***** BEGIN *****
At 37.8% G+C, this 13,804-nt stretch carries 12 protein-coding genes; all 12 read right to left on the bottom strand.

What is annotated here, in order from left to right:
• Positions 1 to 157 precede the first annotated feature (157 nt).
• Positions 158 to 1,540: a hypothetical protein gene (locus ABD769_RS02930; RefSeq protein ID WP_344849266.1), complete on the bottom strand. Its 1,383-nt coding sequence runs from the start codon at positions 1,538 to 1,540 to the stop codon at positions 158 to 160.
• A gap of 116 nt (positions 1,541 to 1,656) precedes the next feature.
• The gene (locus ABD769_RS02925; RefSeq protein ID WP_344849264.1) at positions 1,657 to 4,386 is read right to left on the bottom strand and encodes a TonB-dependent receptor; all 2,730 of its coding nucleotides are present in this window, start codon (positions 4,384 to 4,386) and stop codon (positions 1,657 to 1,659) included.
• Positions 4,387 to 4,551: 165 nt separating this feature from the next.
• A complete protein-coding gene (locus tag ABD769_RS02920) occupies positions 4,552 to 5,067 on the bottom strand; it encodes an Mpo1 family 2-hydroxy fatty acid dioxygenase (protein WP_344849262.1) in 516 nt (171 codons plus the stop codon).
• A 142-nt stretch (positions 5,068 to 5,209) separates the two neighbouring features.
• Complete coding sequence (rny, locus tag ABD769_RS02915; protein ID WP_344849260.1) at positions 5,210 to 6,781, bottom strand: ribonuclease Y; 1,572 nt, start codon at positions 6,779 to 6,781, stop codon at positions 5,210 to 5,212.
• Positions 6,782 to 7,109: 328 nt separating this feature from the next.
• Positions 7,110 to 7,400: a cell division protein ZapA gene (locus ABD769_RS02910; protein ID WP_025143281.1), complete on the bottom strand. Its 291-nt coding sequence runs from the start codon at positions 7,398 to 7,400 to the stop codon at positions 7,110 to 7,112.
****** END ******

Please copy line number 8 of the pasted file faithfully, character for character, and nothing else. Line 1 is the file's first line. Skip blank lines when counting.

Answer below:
• A complete protein-coding gene (locus tag ABD769_RS02920) occupies positions 4,552 to 5,067 on the bottom strand; it encodes an Mpo1 family 2-hydroxy fatty acid dioxygenase (protein WP_344849262.1) in 516 nt (171 codons plus the stop codon).